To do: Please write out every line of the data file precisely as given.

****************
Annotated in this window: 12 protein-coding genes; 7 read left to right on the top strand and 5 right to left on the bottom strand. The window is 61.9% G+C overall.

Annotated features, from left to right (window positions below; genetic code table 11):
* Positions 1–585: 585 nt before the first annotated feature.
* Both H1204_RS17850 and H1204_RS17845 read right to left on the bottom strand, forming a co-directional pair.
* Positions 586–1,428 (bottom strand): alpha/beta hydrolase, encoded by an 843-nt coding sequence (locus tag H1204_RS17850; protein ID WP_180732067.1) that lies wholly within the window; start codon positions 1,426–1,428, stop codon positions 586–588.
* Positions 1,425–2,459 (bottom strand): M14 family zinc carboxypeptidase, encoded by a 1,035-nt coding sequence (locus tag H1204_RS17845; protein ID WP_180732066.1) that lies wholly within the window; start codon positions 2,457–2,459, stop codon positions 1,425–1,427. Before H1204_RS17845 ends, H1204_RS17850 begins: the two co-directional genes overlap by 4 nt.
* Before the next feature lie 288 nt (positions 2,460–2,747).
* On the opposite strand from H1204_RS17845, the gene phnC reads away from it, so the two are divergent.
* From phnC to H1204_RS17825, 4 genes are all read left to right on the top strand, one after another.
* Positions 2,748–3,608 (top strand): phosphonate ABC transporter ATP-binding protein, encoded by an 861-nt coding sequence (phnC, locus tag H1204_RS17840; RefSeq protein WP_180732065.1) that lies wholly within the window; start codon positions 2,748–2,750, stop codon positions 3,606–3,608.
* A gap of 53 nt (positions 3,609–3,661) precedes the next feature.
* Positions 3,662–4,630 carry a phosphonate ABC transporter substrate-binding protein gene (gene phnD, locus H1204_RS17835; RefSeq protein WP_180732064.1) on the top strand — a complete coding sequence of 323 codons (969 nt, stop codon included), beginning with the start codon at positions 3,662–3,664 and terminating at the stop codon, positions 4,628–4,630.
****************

Annotated in this window: 12 protein-coding genes; 7 read left to right on the top strand and 5 right to left on the bottom strand. The window is 61.9% G+C overall.

Annotated features, from left to right (window positions below; genetic code table 11):
* Positions 1–585: 585 nt before the first annotated feature.
* Both H1204_RS17850 and H1204_RS17845 read right to left on the bottom strand, forming a co-directional pair.
* Positions 586–1,428 (bottom strand): alpha/beta hydrolase, encoded by an 843-nt coding sequence (locus tag H1204_RS17850; protein ID WP_180732067.1) that lies wholly within the window; start codon positions 1,426–1,428, stop codon positions 586–588.
* Positions 1,425–2,459 (bottom strand): M14 family zinc carboxypeptidase, encoded by a 1,035-nt coding sequence (locus tag H1204_RS17845; protein ID WP_180732066.1) that lies wholly within the window; start codon positions 2,457–2,459, stop codon positions 1,425–1,427. Before H1204_RS17845 ends, H1204_RS17850 begins: the two co-directional genes overlap by 4 nt.
* Before the next feature lie 288 nt (positions 2,460–2,747).
* On the opposite strand from H1204_RS17845, the gene phnC reads away from it, so the two are divergent.
* From phnC to H1204_RS17825, 4 genes are all read left to right on the top strand, one after another.
* Positions 2,748–3,608 (top strand): phosphonate ABC transporter ATP-binding protein, encoded by an 861-nt coding sequence (phnC, locus tag H1204_RS17840; RefSeq protein WP_180732065.1) that lies wholly within the window; start codon positions 2,748–2,750, stop codon positions 3,606–3,608.
* A gap of 53 nt (positions 3,609–3,661) precedes the next feature.
* Positions 3,662–4,630 carry a phosphonate ABC transporter substrate-binding protein gene (gene phnD, locus H1204_RS17835; RefSeq protein WP_180732064.1) on the top strand — a complete coding sequence of 323 codons (969 nt, stop codon included), beginning with the start codon at positions 3,662–3,664 and terminating at the stop codon, positions 4,628–4,630.